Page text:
In order to facilitate the passage of convoys to Russia and Great Britain, and in order to provide a base for our heavy surface forces, considerable use has been made of Iceland, where we originally established a base for forces engaged in escorting lend-lease convoys. All of the bases acquired from Great Britain in exchange for the 50 destroyers have been in constant use, and of great value.

Except for antisubmarine actions and for occasional aircraft attacks, units of the Atlantic Fleet have not been in any extensive combat in the Atlantic Ocean. As covering and supporting forces, however, they have accompanied our expeditions which landed in North Africa, and later in Sicily and Italy, and in the case of the landings in North Africa, there were some engagements in the Atlantic Ocean. The details of those expeditions are covered separately in this report.

For the purpose of training the large number of newly commissioned ships on the east coast, which report to the Commander in Chief, United States Atlantic Fleet as soon as they are completed, a training command, under Rear Admiral D. B. Beary, was established as a part of the Atlantic Fleet. That command took over all ships (except submarines) as soon as they were ready for sea, and conducted such operational training as was necessary to fit each ship for duty in the fleet to which assigned. In addition to that type of operational training, the Commander in Chief, United States Atlantic Fleet was charged with extensive amphibious training.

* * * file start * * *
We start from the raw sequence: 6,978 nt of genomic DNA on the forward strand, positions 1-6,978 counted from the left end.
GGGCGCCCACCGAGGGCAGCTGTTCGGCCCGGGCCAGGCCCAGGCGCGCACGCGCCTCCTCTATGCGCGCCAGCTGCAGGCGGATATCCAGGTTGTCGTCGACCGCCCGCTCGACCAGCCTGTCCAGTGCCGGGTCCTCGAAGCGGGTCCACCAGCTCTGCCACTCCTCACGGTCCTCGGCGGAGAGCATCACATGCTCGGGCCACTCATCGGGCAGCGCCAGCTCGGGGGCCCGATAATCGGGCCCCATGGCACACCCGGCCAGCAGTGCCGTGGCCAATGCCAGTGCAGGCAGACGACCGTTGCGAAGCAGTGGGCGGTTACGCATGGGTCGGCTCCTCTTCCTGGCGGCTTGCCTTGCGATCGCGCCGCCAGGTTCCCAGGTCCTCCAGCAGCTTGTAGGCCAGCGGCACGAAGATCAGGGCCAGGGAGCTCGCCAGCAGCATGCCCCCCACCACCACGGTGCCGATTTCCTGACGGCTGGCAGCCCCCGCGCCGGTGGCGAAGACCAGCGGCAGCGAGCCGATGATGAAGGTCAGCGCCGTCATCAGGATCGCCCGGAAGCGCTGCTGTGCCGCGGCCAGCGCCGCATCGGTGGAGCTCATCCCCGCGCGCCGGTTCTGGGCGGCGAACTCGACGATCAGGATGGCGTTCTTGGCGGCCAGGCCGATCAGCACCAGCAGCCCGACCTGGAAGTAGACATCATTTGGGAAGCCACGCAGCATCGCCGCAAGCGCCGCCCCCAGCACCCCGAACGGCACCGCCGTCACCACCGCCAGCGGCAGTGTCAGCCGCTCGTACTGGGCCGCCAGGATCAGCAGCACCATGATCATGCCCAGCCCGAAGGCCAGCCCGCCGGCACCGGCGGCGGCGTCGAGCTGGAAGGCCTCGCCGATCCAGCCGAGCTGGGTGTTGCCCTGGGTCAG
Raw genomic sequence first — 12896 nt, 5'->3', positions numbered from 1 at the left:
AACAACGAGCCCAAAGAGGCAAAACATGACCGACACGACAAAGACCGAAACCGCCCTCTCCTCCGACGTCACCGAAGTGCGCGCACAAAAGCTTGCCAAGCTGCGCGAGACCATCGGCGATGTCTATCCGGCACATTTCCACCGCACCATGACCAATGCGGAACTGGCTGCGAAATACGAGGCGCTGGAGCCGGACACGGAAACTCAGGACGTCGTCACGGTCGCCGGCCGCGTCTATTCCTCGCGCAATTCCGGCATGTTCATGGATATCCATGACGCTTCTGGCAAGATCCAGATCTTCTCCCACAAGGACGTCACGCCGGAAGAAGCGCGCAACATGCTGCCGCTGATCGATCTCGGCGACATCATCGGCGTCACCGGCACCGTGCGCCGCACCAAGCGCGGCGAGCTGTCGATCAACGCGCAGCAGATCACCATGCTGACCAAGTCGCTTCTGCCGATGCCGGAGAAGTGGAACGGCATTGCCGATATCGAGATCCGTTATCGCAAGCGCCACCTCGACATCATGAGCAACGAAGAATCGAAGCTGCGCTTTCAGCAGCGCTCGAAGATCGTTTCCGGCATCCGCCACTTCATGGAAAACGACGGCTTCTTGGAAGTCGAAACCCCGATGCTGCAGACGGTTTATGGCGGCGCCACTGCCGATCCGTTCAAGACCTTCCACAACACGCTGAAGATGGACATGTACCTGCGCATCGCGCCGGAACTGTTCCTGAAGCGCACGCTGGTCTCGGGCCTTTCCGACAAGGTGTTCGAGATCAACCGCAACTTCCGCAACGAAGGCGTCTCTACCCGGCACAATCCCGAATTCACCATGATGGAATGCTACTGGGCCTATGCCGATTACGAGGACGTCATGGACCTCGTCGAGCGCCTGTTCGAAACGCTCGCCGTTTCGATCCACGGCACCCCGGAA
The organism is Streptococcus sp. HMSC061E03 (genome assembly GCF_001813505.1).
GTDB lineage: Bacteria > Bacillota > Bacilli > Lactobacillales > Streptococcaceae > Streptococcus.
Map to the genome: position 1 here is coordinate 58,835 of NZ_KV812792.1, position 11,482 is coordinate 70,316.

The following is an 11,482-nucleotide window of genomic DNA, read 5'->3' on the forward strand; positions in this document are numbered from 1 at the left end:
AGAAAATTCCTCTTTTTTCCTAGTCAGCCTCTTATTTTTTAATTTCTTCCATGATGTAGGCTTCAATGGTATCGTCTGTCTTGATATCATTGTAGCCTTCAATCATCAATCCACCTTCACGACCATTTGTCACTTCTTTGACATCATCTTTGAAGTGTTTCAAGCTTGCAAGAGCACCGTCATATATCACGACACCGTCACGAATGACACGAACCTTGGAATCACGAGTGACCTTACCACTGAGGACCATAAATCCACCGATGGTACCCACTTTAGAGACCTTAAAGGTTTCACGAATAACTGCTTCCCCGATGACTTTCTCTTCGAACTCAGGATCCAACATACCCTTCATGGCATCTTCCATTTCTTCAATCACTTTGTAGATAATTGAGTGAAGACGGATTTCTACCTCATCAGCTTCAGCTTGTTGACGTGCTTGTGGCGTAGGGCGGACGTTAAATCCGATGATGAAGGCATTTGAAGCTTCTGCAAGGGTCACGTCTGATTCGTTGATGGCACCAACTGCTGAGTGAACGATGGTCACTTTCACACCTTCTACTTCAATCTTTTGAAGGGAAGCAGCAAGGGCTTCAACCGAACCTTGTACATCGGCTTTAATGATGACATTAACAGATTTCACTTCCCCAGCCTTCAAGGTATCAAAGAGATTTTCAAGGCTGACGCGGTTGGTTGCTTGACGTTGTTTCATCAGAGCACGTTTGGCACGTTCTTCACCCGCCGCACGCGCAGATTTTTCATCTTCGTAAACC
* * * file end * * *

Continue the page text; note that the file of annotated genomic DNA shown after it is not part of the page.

From the foregoing it will be seen that the Commander in Chief, United States Atlantic Fleet has had a wide variety of responsibilities which have been contributory to the success of the multiplicity of operations, some of which were carried out by the Atlantic Fleet and some by other fleets. Because of the situation, there has been a continuous shift in the strength and disposition of the Atlantic Fleet, in which connection its flexibility and the manner in which adjustments and readjustments were made have been of tremendous assistance to the Navy as a whole.


The submarine war-particularly the Atlantic phase of it-has been a matter of primary concern since the outbreak of hostilities. Maintenance of the flow of ocean traffic has been, and continues to be, a vital element of all war plans.

Operating on exterior lines of communication on almost every front, the United Nations have been dependent largely upon maritime transportation. The success of overseas operations, landing attacks, the maintenance of troops abroad and the delivery of war materials to Russia and other Allies concerned primarily with land operations has depended to a large extent upon the availability of shipping and the ability to keep it moving. Shipping potentialities have been the major factor-often the controlling factor-in most of the problems with which the Allied High Command has had to deal.

The principal menace to shipping has been the large fleet of submarines maintained by Germany. Our enemies have employed the submarine on a world-wide scale, but the area of greatest intensity has always been the Atlantic Ocean where the bulk of German U-Boats have operated.